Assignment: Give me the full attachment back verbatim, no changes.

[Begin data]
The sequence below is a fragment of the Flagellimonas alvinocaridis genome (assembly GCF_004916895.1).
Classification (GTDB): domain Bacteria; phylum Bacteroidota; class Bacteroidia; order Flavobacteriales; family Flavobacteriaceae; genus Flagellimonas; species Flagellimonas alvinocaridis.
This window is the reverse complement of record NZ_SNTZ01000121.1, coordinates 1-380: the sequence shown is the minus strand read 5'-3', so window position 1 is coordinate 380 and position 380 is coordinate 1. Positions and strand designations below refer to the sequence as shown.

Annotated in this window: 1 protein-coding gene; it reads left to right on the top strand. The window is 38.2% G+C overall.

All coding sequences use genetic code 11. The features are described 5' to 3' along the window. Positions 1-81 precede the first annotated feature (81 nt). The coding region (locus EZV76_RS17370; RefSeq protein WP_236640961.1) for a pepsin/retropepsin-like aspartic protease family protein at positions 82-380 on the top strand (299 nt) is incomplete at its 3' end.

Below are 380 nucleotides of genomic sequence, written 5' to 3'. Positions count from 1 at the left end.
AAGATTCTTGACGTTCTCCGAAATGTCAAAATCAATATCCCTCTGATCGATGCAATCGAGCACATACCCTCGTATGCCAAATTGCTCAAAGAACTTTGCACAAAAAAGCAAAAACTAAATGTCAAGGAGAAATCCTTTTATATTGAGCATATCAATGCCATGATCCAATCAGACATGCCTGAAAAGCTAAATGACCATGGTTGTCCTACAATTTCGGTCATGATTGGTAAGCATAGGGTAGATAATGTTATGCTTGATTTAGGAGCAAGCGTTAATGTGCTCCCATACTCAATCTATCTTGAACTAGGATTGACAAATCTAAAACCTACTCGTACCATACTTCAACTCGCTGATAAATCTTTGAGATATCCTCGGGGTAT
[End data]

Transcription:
The sequence below is a fragment of the Flagellimonas alvinocaridis genome (assembly GCF_004916895.1).
Classification (GTDB): domain Bacteria; phylum Bacteroidota; class Bacteroidia; order Flavobacteriales; family Flavobacteriaceae; genus Flagellimonas; species Flagellimonas alvinocaridis.
This window is the reverse complement of record NZ_SNTZ01000121.1, coordinates 1-380: the sequence shown is the minus strand read 5'-3', so window position 1 is coordinate 380 and position 380 is coordinate 1. Positions and strand designations below refer to the sequence as shown.

Annotated in this window: 1 protein-coding gene; it reads left to right on the top strand. The window is 38.2% G+C overall.

All coding sequences use genetic code 11. The features are described 5' to 3' along the window. Positions 1-81 precede the first annotated feature (81 nt). The coding region (locus EZV76_RS17370; RefSeq protein WP_236640961.1) for a pepsin/retropepsin-like aspartic protease family protein at positions 82-380 on the top strand (299 nt) is incomplete at its 3' end.

Below are 380 nucleotides of genomic sequence, written 5' to 3'. Positions count from 1 at the left end.
AAGATTCTTGACGTTCTCCGAAATGTCAAAATCAATATCCCTCTGATCGATGCAATCGAGCACATACCCTCGTATGCCAAATTGCTCAAAGAACTTTGCACAAAAAAGCAAAAACTAAATGTCAAGGAGAAATCCTTTTATATTGAGCATATCAATGCCATGATCCAATCAGACATGCCTGAAAAGCTAAATGACCATGGTTGTCCTACAATTTCGGTCATGATTGGTAAGCATAGGGTAGATAATGTTATGCTTGATTTAGGAGCAAGCGTTAATGTGCTCCCATACTCAATCTATCTTGAACTAGGATTGACAAATCTAAAACCTACTCGTACCATACTTCAACTCGCTGATAAATCTTTGAGATATCCTCGGGGTAT